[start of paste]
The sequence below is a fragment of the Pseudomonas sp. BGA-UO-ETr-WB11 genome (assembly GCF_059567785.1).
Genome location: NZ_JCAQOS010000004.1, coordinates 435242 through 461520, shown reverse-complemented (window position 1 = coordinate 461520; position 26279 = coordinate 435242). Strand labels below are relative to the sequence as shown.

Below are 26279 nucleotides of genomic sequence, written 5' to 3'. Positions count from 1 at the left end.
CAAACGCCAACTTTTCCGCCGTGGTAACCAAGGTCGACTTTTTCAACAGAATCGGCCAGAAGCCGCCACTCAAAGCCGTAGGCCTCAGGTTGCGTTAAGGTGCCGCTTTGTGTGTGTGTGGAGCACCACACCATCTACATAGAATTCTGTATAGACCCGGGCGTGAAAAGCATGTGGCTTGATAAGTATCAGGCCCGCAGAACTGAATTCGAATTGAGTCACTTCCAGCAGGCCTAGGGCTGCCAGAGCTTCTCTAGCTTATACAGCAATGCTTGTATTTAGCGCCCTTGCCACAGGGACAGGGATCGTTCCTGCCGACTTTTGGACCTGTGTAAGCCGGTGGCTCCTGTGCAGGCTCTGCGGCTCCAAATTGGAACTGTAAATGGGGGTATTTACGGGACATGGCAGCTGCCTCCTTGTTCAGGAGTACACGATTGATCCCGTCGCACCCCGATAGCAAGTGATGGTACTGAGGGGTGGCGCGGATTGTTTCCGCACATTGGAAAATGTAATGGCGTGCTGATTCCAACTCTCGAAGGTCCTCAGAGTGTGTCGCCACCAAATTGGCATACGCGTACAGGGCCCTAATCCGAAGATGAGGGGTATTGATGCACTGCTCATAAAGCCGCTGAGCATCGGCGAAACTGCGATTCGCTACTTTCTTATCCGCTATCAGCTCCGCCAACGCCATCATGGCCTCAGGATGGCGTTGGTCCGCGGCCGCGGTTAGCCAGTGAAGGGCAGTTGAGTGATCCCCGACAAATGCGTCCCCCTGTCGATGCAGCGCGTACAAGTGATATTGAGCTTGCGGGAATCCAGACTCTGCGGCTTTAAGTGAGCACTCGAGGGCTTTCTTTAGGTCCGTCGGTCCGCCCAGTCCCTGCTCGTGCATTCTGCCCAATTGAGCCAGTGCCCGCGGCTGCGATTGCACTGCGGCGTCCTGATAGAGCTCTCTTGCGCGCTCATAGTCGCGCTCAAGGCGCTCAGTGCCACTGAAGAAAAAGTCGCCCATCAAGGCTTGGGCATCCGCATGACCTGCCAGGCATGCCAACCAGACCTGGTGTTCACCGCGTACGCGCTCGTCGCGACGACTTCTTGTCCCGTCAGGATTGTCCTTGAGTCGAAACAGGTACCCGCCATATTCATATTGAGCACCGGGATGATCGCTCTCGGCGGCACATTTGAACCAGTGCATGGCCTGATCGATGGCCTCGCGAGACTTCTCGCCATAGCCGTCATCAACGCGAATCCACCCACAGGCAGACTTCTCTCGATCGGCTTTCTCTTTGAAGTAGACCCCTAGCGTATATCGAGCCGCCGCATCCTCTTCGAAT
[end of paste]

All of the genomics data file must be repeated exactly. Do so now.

The sequence below is a fragment of the Pseudomonas sp. BGA-UO-ETr-WB11 genome (assembly GCF_059567785.1).
Genome location: NZ_JCAQOS010000004.1, coordinates 435242 through 461520, shown reverse-complemented (window position 1 = coordinate 461520; position 26279 = coordinate 435242). Strand labels below are relative to the sequence as shown.

Below are 26279 nucleotides of genomic sequence, written 5' to 3'. Positions count from 1 at the left end.
CAAACGCCAACTTTTCCGCCGTGGTAACCAAGGTCGACTTTTTCAACAGAATCGGCCAGAAGCCGCCACTCAAAGCCGTAGGCCTCAGGTTGCGTTAAGGTGCCGCTTTGTGTGTGTGTGGAGCACCACACCATCTACATAGAATTCTGTATAGACCCGGGCGTGAAAAGCATGTGGCTTGATAAGTATCAGGCCCGCAGAACTGAATTCGAATTGAGTCACTTCCAGCAGGCCTAGGGCTGCCAGAGCTTCTCTAGCTTATACAGCAATGCTTGTATTTAGCGCCCTTGCCACAGGGACAGGGATCGTTCCTGCCGACTTTTGGACCTGTGTAAGCCGGTGGCTCCTGTGCAGGCTCTGCGGCTCCAAATTGGAACTGTAAATGGGGGTATTTACGGGACATGGCAGCTGCCTCCTTGTTCAGGAGTACACGATTGATCCCGTCGCACCCCGATAGCAAGTGATGGTACTGAGGGGTGGCGCGGATTGTTTCCGCACATTGGAAAATGTAATGGCGTGCTGATTCCAACTCTCGAAGGTCCTCAGAGTGTGTCGCCACCAAATTGGCATACGCGTACAGGGCCCTAATCCGAAGATGAGGGGTATTGATGCACTGCTCATAAAGCCGCTGAGCATCGGCGAAACTGCGATTCGCTACTTTCTTATCCGCTATCAGCTCCGCCAACGCCATCATGGCCTCAGGATGGCGTTGGTCCGCGGCCGCGGTTAGCCAGTGAAGGGCAGTTGAGTGATCCCCGACAAATGCGTCCCCCTGTCGATGCAGCGCGTACAAGTGATATTGAGCTTGCGGGAATCCAGACTCTGCGGCTTTAAGTGAGCACTCGAGGGCTTTCTTTAGGTCCGTCGGTCCGCCCAGTCCCTGCTCGTGCATTCTGCCCAATTGAGCCAGTGCCCGCGGCTGCGATTGCACTGCGGCGTCCTGATAGAGCTCTCTTGCGCGCTCATAGTCGCGCTCAAGGCGCTCAGTGCCACTGAAGAAAAAGTCGCCCATCAAGGCTTGGGCATCCGCATGACCTGCCAGGCATGCCAACCAGACCTGGTGTTCACCGCGTACGCGCTCGTCGCGACGACTTCTTGTCCCGTCAGGATTGTCCTTGAGTCGAAACAGGTACCCGCCATATTCATATTGAGCACCGGGATGATCGCTCTCGGCGGCACATTTGAACCAGTGCATGGCCTGATCGATGGCCTCGCGAGACTTCTCGCCATAGCCGTCATCAACGCGAATCCACCCACAGGCAGACTTCTCTCGATCGGCTTTCTCTTTGAAGTAGACCCCTAGCGTATATCGAGCCGCCGCATCCTCTTCGAAT